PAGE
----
Category Archives: Azure VM

Azure Bastion supports SCALABILITY for SSH/RDP Connections with the new Standard SKU

Azure Bastion is a fully managed PaaS service to secure access Azure VMs via SSH/RDP without the need for Internet connectivity on the selected VMs. Azure Bastion was released as part of the Microsoft Ignite 2019. As part of the ongoing Microsoft Inspire 2021, Microsoft has launched a new SKU for Azure Bastion called Standard.

Difference between Basic and Standard SKU

When you create an Azure Bastion instance Microsoft creates in the backend an optimized Azure VM that runs all the processes they are needed for Azure Bastion. This Azure VM is called a Instance and had some limitations. In general when you deploy the Azure Bastion Basic SKU Microsoft deploys two instances which supports 20-24 concurrent sessions which means each instance support 10-12 sessions.

The Standard SKU allows you to specify the number of instances called as host scalling.

Please note that when using an Azure Bastion Standard SKU, the AzureBastionSubnet size should be increased to a subnet size of approximately /26 or larger.

Azure BastionBasicStandard
Instances2 Defaultup to 50
Max. supported concurrent sessions20-24up to 500
Supported configurationAzure Portal, Powershell, CLIOnly Azure Portal

Deploy an Azure Bastion Standard SKU

Only the Azure Portal allows to deploy an Azure Bastion Standard SKU with the host scalling feature, because the feature is in public preview.

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Azure VM Best Practices

Last year Gregor Suttie and Richard Hooper launched the Azure Advent Calendar and I got to support with a session on Azure Bastion. This year they improved on the idea with the Festive Tech Calendar. I’m happy to be back with an article on Azure VM best practices. I hope you find the article helpful and I would appreciate feedback.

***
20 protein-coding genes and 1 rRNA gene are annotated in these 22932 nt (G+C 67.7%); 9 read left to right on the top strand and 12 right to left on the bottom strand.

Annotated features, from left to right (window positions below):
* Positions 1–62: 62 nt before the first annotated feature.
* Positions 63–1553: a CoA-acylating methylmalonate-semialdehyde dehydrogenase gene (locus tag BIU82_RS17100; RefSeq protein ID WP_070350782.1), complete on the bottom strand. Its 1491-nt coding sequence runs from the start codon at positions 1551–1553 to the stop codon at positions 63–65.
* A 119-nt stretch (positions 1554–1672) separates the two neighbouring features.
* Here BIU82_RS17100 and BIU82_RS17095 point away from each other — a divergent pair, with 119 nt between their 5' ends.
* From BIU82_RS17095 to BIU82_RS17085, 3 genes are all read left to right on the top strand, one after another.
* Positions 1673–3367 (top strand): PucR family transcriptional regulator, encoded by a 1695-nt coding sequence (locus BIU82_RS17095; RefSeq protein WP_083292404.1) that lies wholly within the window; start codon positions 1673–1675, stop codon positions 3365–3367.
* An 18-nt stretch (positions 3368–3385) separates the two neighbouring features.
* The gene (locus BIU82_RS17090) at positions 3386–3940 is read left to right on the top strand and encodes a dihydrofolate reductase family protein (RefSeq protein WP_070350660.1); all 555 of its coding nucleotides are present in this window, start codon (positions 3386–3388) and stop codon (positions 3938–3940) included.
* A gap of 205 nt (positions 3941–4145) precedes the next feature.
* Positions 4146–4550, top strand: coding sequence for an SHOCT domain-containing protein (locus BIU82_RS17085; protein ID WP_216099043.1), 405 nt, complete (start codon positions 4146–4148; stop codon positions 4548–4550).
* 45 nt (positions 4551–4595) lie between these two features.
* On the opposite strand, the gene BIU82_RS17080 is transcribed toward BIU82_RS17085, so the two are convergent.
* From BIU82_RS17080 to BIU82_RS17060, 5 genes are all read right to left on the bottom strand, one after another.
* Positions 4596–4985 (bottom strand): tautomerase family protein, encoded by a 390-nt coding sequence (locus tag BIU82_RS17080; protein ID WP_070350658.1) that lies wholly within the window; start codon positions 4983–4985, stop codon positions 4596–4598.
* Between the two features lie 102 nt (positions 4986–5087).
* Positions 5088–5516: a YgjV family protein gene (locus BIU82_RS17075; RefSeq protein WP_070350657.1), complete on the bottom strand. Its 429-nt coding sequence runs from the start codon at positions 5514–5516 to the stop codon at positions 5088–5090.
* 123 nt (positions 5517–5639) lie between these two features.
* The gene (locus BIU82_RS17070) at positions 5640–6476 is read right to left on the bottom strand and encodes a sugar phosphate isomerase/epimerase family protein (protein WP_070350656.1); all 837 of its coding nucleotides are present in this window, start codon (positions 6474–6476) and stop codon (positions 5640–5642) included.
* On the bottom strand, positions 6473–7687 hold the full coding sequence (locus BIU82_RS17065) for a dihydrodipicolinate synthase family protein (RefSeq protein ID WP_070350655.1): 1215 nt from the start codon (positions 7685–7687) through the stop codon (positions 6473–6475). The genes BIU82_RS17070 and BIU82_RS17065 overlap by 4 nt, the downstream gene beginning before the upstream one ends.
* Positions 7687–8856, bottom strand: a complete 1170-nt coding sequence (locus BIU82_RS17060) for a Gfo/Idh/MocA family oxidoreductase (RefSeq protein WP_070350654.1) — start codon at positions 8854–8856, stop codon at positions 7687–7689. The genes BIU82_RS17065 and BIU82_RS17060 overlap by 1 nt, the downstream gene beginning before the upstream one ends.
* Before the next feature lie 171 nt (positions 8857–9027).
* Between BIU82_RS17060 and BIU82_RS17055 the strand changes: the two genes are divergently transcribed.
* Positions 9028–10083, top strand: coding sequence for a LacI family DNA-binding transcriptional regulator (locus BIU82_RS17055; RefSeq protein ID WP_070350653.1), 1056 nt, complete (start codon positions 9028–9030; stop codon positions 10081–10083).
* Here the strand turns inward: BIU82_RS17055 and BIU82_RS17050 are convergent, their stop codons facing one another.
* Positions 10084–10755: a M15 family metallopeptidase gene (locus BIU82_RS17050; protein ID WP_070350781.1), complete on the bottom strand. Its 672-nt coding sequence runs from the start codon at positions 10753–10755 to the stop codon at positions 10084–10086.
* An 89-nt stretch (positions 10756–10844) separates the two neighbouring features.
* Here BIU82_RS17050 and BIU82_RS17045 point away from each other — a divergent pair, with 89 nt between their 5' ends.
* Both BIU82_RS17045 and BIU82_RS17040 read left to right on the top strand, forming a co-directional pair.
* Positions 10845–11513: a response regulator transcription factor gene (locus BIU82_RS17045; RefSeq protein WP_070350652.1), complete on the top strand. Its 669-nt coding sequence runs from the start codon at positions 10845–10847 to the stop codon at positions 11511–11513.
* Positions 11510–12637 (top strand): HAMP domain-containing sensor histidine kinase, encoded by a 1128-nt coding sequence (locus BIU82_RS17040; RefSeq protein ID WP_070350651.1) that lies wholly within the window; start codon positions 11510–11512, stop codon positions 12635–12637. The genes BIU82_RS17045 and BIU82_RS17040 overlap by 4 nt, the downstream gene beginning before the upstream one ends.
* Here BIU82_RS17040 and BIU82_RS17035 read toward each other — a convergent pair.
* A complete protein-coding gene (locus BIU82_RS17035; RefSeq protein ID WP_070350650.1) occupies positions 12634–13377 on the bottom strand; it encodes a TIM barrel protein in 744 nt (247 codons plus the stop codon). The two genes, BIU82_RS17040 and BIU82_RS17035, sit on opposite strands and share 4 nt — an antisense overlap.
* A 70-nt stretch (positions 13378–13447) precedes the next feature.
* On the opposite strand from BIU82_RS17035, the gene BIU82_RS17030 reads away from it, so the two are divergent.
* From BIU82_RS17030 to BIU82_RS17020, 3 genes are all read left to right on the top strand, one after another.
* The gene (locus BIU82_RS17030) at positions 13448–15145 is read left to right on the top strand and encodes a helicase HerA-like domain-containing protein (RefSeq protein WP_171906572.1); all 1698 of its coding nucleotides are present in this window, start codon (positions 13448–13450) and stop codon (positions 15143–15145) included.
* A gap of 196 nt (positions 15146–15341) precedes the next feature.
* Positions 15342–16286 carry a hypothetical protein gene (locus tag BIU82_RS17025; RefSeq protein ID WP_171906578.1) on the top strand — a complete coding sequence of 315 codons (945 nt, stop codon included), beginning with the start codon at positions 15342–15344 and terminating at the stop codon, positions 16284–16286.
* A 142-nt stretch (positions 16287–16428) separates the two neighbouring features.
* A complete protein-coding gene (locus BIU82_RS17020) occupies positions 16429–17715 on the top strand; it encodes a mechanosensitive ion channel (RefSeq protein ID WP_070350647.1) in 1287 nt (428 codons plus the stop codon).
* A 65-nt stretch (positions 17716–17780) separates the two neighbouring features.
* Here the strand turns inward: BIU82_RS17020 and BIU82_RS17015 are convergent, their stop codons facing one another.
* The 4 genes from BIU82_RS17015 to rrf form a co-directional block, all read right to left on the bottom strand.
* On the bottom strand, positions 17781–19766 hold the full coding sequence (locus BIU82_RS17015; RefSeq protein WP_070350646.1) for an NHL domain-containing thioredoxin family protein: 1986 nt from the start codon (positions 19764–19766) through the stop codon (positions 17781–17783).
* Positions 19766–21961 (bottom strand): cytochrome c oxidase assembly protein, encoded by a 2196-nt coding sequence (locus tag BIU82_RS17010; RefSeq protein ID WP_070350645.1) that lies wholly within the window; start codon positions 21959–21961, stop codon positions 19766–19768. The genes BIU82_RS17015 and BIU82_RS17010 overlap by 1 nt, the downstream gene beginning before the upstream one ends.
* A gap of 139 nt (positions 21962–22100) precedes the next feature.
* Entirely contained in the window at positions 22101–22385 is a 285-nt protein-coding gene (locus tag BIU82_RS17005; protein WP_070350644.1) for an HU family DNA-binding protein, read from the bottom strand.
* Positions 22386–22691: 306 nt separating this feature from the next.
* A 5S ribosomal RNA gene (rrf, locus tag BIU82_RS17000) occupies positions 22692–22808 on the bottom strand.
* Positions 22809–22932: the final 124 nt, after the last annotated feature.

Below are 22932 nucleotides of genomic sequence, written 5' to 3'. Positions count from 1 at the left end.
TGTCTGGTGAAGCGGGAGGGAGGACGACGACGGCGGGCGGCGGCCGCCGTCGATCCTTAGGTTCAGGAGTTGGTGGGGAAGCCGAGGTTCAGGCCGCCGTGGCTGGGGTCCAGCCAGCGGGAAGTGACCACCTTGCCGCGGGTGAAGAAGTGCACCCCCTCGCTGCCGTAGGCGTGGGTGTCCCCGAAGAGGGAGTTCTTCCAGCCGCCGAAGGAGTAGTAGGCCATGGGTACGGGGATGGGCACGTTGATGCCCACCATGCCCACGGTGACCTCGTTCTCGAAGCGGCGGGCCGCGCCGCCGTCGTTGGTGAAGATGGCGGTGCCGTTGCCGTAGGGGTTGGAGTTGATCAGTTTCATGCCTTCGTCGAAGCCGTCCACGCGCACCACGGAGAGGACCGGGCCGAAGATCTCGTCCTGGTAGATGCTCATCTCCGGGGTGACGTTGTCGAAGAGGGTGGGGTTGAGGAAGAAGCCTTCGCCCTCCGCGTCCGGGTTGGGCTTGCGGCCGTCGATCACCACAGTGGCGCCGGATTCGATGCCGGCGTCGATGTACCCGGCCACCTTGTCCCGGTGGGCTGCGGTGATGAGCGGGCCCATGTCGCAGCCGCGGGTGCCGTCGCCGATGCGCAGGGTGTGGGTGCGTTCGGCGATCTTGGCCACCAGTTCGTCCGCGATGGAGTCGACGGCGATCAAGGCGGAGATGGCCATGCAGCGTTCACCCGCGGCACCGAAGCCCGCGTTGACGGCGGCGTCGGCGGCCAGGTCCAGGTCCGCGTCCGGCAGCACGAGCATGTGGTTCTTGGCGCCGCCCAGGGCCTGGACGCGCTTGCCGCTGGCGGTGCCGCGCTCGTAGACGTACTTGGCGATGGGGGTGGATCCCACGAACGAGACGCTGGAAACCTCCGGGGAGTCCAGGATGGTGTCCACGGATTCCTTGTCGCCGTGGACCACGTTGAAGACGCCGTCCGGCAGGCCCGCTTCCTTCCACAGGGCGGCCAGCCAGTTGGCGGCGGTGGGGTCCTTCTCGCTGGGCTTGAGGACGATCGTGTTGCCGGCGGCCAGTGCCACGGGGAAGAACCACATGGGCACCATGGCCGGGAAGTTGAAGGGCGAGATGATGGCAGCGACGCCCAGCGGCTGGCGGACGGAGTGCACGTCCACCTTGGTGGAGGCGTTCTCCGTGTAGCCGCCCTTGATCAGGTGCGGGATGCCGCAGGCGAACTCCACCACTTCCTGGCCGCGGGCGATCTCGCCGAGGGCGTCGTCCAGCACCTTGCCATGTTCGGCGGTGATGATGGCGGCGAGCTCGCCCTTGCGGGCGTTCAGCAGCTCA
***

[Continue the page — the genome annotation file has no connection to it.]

Over the past few months, I have conducted many customer workshops, designed and implemented Landing Zones, and migrated or placed VMs into Azure. One of the most common customer questions has been about best practices for Azure VMs to maximize performance and efficiency, minimize costs, increase security, and reduce management overhead. This article is based on my real-world experience and recommendations based on several Azure projects.

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Move Azure VMs between Azure Global Regions

In the last couple of days I get a lot of question how to move Azure VMs between regions. So I decided to write a blog post about this question. First of all it is really important to understand which topics this article covers and which not.

To understand the article right, keep the follow settings in mind:

  • This article will cover how to move Azure VMs between global regions with ASR
  • Global regions mean all the standard available regions
  • This article doesn´t cover the movement between Azure Global and Azure Germany, Azure Governance or China
  • For moving Azure VMs from Azure Germany to Azure Global there there is planned to write an additional article
  • For a general movement of Azure resources (SQL databases, Web Apps and more) a futher post will follow

This article focuses on how to move Azure VMs between Azure global regions using Azure Site Recovery (ASR). Another article will focus on how to move other Azure resources between regions.


To move Azure VMs between different global regions with ASR there are some requirements needed:

  • Azure subscriptions are allowed to create Azure VMs in the target regions